dukkha Collins English Dictionary – (in Theravada Buddhism) the belief that all things are suffering, due to the desire to seek permanence or recognize the self when neither exist, origin Pali (a Prakrit language native to India) literally: suffering, illness
cucka Urban Dictionary – the equivalent of baby shit riddled with rice, carrots, the occasional jelly bean, pennies and other American currency. Often smeared on inanimate objects, exudes an eye watering, lip quivering stench
Based on these definitions, Irma and Harvey – the hurricanes, not the couple from Spokane, Washington celebrating their 75th wedding anniversary – heaped a pile of dukkha and cucka on everything and everyone in their path.
It astounds me, you know? That we can take years to build something up, we can care for a structure day after livelong day, and Mother Nature (plus a dollop of Global Warming) can come along and say, “Wham! Take that.”
And we do. We must. That’s the ultimate resilience, huh? Fox News on the situation in Florida right now: “Evacuees say they expect heavy traffic and a scarce supply of gasoline, but want to get back and begin cleaning up after the storm.”
The majority of us work our asses off – building, maintaining, rebuilding – because . . . well why? It’s what you should do? It sets a good example for the kiddies? It makes you feel good? Hmm. Well, really, what the hell else is there to do? Sit around popping bonbons? You’d just get fat and let’s face it. It’d get downright boring after a while.
But the dukkha, followed closely by the cucka, sneaks up on you, doesn’t it? Gary McClain and Eve Adamson in The Complete Idiot’s Guide to Zen Living (yes, there is such a book and I’m the proud owner of a copy!) write, “Dukkha is the word for suffering, or more generally, that deep feeling of discomfort, dissatisfaction, restlessness, unfulfilled desire, and want that so often characterizes human existence.”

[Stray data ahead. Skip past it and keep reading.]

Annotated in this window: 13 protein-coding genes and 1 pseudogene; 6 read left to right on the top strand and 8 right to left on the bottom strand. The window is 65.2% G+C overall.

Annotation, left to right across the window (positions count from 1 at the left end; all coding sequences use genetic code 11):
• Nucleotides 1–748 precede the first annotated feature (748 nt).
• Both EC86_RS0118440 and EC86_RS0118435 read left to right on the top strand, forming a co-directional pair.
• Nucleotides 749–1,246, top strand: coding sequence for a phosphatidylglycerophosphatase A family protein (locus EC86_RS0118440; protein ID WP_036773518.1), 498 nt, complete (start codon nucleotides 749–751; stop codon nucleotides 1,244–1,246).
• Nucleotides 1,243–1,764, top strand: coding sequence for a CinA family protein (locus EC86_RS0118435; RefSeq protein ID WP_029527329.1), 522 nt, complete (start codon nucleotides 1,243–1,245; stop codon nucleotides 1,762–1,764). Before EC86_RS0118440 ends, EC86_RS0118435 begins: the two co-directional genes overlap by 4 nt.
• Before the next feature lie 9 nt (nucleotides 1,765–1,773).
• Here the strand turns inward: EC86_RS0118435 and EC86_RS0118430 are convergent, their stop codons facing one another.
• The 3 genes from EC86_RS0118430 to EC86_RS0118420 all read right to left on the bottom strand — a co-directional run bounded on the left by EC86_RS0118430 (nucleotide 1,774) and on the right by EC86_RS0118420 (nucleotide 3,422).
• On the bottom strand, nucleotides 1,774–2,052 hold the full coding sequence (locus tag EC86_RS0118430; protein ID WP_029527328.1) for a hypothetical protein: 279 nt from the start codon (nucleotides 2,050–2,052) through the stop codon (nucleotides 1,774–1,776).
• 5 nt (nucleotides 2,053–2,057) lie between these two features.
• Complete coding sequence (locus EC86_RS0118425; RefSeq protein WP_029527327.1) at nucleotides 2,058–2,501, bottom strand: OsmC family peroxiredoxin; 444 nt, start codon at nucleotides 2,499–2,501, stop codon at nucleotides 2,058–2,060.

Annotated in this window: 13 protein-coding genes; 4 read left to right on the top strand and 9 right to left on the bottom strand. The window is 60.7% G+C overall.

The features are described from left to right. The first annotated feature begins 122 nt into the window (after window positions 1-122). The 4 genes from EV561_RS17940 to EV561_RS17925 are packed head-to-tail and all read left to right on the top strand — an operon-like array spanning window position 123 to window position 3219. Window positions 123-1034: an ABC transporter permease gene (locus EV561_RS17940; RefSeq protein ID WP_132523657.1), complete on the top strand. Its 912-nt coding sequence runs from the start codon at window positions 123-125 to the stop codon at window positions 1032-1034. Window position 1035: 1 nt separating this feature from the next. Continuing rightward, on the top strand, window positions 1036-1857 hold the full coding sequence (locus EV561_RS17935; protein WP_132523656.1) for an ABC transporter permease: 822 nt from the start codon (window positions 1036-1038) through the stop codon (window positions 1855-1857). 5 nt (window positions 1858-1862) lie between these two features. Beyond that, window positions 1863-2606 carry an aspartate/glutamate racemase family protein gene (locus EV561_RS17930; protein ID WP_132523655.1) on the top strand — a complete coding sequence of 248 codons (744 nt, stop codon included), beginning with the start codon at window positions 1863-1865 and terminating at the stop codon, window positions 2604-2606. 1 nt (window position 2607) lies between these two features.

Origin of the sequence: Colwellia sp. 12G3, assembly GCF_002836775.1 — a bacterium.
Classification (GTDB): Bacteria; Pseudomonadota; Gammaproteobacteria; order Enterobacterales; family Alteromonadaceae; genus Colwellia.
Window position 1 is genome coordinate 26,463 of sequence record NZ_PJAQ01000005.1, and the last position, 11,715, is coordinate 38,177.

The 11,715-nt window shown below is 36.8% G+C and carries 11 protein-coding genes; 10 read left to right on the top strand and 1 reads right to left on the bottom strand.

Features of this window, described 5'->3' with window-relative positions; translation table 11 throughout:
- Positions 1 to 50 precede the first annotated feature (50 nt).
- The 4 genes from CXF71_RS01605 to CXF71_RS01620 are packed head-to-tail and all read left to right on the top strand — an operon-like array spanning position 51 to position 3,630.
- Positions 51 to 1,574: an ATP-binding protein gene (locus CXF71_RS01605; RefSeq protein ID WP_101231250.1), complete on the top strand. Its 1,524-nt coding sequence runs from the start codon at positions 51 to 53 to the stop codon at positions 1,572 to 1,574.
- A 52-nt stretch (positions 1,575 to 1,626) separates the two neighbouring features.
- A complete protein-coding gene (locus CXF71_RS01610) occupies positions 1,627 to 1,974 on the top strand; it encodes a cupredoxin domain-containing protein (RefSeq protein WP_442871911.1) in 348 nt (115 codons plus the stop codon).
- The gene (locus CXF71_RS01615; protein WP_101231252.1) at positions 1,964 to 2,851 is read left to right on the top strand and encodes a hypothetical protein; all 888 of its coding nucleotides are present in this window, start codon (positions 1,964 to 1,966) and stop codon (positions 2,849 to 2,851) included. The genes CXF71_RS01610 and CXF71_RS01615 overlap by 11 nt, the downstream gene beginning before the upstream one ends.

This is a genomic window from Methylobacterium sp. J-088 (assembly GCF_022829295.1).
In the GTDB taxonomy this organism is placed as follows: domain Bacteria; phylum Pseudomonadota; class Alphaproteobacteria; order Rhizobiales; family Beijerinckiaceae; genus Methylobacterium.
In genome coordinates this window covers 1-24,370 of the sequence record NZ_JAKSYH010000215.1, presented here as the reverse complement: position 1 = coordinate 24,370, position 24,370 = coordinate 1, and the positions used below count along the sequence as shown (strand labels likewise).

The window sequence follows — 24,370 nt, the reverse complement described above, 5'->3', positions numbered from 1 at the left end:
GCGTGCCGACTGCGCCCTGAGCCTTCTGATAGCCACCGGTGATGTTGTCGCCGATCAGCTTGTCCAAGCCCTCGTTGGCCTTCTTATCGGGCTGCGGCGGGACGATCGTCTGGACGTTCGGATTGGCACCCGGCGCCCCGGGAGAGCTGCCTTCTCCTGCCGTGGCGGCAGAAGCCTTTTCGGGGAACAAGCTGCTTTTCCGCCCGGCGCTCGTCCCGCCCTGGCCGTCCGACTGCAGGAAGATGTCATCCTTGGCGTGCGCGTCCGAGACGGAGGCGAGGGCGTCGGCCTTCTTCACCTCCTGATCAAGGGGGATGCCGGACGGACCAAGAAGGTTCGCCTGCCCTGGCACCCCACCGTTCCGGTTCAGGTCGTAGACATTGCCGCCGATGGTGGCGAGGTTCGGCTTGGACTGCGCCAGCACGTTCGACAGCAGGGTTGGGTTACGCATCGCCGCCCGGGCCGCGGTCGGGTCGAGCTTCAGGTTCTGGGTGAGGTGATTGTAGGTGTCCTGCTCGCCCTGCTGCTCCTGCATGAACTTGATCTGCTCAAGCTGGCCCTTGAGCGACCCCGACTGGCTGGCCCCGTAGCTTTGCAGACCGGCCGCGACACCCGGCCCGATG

Discomfort. Dissatisfaction. Restlessness. Unfulfilled desire. Want. Experienced any of these? No? Self-medicate much?
And it doesn’t get easier as you get older. “It’s not for the faint of heart,” one of my Jazzercise students said the other day. She wasn’t talking about climbing Mt. Kilimanjaro people! I said these exact words about that climb, but she was merely referring to staying alive past 55 for godsakes!
I work out, a lot, to stave off the rot of old age, but the body protests regardless. My motto? Another day, another Aleve. If I jolt awake at night now? I have six decades to review. Regrets? I’ve had a few, but then again . . . too few to mention? Hint: my name ain’t Frank. But sometimes it’s not even regret. It’s a funny tight-chested dreadful feeling that grips me. It’s similar to the feeling I had when I was in the final throes of labour with each of my three kids, delivered sans epidural. The sympathetic nurses, doctor, husband? As caring as could be, but still. “I’ll state my case, of which I’m certain.” They were outside of me, not dealing with what I was dealing with inside of me. All alone. When I face the final curtain? Same.
So what is there to do about it? The dukkha? The cucka? Meditation helps. It’s like sitting around popping bonbons, but without the bonbons and the subsequent weight gain. It could feel downright boring to some, but that’s the point. See? It’s okay to sit still for five, 10, 15 minutes – longer if you can stand it – and acknowledge the miracle of existence. Introduce yourself to yourself and then don’t do a damn thing about it. Hey Rita! Meet Rita. Now hang out together for a while. Don’t even talk. Just breathe. Like each other? No? Okay, well keep trying. Come on. Give her a chance. There must be something good, interesting, worthwhile about her.
The best thing about meditation? Rita doesn’t have to be good, interesting or even worthwhile. She just has to be, which is something she’s pretty good at, since she’s been doing it for so long. Those zillion regrets? Fugget about it.
The point to all of this? Life – and the occasional hurricane – will throw dukkha and cucka all over you, your loved ones, and all of your stuff from time to time. If you keep sticking around? You’re going to have hold your nose, clean up the mess, slap a smile on that face and carry on.